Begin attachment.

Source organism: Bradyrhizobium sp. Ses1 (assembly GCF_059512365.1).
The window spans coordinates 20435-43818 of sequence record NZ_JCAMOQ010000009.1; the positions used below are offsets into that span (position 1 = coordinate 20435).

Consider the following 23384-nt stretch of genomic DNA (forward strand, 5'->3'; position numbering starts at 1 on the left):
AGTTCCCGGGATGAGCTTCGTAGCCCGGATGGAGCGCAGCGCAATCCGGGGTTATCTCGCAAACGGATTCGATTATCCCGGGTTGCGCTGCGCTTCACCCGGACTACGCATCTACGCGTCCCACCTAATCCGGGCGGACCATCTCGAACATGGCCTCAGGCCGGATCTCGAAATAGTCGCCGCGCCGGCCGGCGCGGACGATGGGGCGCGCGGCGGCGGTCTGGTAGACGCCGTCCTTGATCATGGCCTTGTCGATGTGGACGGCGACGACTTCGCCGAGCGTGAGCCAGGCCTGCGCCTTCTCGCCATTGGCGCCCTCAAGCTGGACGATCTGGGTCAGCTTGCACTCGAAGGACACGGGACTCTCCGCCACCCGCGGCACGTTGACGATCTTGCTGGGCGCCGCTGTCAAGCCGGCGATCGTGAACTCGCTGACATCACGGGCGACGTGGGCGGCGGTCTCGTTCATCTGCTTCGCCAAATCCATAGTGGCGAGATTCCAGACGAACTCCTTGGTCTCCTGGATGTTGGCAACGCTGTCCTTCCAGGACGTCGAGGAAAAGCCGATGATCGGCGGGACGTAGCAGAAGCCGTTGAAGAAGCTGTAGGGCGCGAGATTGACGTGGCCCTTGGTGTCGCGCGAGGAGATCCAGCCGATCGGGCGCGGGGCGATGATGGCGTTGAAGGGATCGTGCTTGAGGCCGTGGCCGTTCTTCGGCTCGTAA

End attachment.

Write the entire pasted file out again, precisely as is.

Source organism: Bradyrhizobium sp. Ses1 (assembly GCF_059512365.1).
The window spans coordinates 20435-43818 of sequence record NZ_JCAMOQ010000009.1; the positions used below are offsets into that span (position 1 = coordinate 20435).

Consider the following 23384-nt stretch of genomic DNA (forward strand, 5'->3'; position numbering starts at 1 on the left):
AGTTCCCGGGATGAGCTTCGTAGCCCGGATGGAGCGCAGCGCAATCCGGGGTTATCTCGCAAACGGATTCGATTATCCCGGGTTGCGCTGCGCTTCACCCGGACTACGCATCTACGCGTCCCACCTAATCCGGGCGGACCATCTCGAACATGGCCTCAGGCCGGATCTCGAAATAGTCGCCGCGCCGGCCGGCGCGGACGATGGGGCGCGCGGCGGCGGTCTGGTAGACGCCGTCCTTGATCATGGCCTTGTCGATGTGGACGGCGACGACTTCGCCGAGCGTGAGCCAGGCCTGCGCCTTCTCGCCATTGGCGCCCTCAAGCTGGACGATCTGGGTCAGCTTGCACTCGAAGGACACGGGACTCTCCGCCACCCGCGGCACGTTGACGATCTTGCTGGGCGCCGCTGTCAAGCCGGCGATCGTGAACTCGCTGACATCACGGGCGACGTGGGCGGCGGTCTCGTTCATCTGCTTCGCCAAATCCATAGTGGCGAGATTCCAGACGAACTCCTTGGTCTCCTGGATGTTGGCAACGCTGTCCTTCCAGGACGTCGAGGAAAAGCCGATGATCGGCGGGACGTAGCAGAAGCCGTTGAAGAAGCTGTAGGGCGCGAGATTGACGTGGCCCTTGGTGTCGCGCGAGGAGATCCAGCCGATCGGGCGCGGGGCGATGATGGCGTTGAAGGGATCGTGCTTGAGGCCGTGGCCGTTCTTCGGCTCGTAA